Sunsetting the

Politics of Terror

By Daniel Schuman


Last sunday night’s sunset of the 9/11-era USA PATRIOT Act is an example of the Congress working properly and a repudiation of the politics of terror. After the 9/11 attacks, national security hardliners stampeded the Congress into enacting broad surveillance legislation without much opportunity for our elected officials to think through the legislation or to address competing interests of privacy, programmatic effectiveness, transparency, return on investment, and so on. The only saving grace was that legislators tacked on a sunset — a legislative expiration date — that would force future congresses to reconsider some provisions of the legislation when passions had cooled.

The purpose of a sunset is twofold. First, it puts the burden on proponents of legislation to justify the need for its existence. Second, it uses the structure of Congress itself as a procedural protection to make sure there is broad agreement that controversial legislation is necessary.

As it turns out, Congress re-upped provisions of the USA PATRIOT Act every four years, under great pressure from hardliners and in contrived circumstances that undermined reform. In the meantime, evidence piled up that expiring provisions of the USA PATRIOT Act were ineffective, counterproductive, and implemented by the administration in ways that violated the law.

This time around, proponents of reauthorization had no credibility when they made their case for an extension. Passions had cooled, and many members of Congress had not voted on the original legislation in 2001. But proponents included members of leadership in the House and in the Senate, and they tried to ram legislation through anyway. That is where the structure of Congress itself came into play. When surveillance hardliners overplayed their hand, Congress’s system of checks and balances provided just enough procedural protections that the rank-and-file from both parties were able to capitalize on their longstanding reform efforts, join together, and prevent a power play.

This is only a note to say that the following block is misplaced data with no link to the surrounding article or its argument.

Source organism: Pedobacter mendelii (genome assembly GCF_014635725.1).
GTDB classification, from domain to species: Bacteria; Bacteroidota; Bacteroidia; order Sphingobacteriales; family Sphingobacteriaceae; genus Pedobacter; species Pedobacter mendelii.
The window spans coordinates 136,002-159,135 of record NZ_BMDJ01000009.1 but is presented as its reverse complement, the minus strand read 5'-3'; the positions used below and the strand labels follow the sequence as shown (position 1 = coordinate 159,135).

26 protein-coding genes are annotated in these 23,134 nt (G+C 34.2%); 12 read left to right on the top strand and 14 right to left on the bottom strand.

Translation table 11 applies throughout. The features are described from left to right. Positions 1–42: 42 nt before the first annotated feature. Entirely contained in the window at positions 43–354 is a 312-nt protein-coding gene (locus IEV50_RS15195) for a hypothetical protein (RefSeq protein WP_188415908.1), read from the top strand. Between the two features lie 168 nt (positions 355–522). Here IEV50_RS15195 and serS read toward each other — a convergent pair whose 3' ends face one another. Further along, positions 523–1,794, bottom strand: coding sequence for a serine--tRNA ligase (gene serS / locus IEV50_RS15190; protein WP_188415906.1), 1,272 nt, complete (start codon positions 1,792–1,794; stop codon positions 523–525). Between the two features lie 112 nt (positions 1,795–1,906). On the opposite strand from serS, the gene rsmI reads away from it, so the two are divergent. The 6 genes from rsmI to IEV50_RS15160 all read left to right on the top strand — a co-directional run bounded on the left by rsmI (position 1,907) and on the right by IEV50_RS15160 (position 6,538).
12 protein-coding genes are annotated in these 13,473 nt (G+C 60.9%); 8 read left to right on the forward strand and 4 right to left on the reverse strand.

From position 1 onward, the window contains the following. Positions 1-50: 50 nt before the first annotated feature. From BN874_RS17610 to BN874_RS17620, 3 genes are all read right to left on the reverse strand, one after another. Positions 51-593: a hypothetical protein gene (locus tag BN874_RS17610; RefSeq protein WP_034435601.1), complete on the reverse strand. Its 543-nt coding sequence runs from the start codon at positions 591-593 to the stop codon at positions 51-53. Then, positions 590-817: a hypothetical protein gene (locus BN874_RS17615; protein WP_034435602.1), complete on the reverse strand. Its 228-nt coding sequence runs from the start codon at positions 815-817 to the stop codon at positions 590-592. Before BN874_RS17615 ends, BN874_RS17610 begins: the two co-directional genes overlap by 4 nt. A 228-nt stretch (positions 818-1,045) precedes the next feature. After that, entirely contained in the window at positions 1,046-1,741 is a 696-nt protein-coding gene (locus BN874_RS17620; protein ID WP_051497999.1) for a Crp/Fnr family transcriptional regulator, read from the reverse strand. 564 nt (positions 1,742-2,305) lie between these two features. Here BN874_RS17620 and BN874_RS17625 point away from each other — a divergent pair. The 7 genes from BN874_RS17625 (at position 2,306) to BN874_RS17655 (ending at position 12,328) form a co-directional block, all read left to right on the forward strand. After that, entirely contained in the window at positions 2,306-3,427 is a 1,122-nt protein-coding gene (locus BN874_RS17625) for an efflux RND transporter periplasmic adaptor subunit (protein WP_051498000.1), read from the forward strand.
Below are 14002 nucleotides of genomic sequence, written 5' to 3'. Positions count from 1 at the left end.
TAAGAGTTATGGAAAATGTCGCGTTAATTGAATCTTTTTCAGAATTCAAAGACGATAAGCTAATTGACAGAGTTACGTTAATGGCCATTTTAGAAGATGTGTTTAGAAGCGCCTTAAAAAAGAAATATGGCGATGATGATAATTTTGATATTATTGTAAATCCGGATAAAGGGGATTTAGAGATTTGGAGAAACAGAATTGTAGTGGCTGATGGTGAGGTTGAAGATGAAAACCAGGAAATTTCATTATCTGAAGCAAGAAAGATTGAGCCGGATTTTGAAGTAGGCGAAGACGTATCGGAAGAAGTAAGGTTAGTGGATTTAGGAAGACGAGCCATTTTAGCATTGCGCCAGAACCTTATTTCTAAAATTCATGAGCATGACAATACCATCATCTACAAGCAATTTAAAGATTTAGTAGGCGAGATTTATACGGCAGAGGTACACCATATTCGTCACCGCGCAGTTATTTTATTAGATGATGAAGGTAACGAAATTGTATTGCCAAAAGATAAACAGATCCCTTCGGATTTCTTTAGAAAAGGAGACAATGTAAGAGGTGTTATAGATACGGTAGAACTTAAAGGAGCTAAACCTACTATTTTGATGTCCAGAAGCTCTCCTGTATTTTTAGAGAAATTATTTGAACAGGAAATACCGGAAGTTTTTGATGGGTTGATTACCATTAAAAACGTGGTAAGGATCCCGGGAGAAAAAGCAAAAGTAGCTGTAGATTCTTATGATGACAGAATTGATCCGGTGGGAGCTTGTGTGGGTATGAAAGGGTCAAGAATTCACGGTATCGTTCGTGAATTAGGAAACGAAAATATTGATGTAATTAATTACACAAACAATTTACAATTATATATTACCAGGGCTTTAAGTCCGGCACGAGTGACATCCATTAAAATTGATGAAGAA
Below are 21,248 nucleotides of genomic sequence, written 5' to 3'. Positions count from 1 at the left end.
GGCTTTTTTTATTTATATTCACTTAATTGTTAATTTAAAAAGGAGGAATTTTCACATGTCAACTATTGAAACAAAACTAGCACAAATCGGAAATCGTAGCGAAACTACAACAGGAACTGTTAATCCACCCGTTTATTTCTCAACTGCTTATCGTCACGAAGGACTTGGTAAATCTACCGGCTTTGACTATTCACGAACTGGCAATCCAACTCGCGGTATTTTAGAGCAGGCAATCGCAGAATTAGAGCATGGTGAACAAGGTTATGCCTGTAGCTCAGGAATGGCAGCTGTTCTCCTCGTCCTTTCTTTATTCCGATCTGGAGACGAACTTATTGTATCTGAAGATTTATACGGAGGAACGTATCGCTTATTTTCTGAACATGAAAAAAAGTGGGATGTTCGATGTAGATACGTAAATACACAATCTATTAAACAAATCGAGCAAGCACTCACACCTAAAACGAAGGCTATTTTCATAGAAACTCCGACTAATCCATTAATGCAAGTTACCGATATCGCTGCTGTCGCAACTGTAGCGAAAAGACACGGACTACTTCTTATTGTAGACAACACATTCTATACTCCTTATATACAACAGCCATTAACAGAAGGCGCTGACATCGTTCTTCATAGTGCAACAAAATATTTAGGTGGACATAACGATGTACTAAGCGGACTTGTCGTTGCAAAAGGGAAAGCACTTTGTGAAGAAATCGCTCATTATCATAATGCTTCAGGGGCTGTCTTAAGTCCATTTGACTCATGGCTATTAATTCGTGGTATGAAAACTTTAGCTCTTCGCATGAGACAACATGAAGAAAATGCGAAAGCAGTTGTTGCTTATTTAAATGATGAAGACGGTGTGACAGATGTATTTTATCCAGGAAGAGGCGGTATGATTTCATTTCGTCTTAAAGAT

There’s no doubt that when the shoe is on the other foot and privacy advocates wish to enact legislative reforms, they will have a tremendous uphill fight. But last week’s filibuster, the refusal of pro-privacy senators to acquiesce to legislation that extends the USA PATRIOT Act, and the House’s strong actions in favor of reform all served to box in surveillance hardliners. They were prevented from reaching their goal of a straight reauthorization or enacting faux-reform legislation.

The fight is not over. Surveillance hardliners still have many opportunities to use Congress’ arcane procedural mechanisms to sneak or push through surveillance legislation. But now that several provisions of the USA PATRIOT Act have sunset, the landscape has shifted and Congress will be even more reluctant to go along. In addition, with this defeat, the aura of legislative invincibility enjoyed by hardliners has dissipated. It is now possible for many members of Congress to envision a path towards real reform.

{ Like this? You may also like The Grassroots and the Battle Over Encryption, What Our Mass Surveillance Debate Gets Wrong, and Senate Torture Report: The Senate Speaks }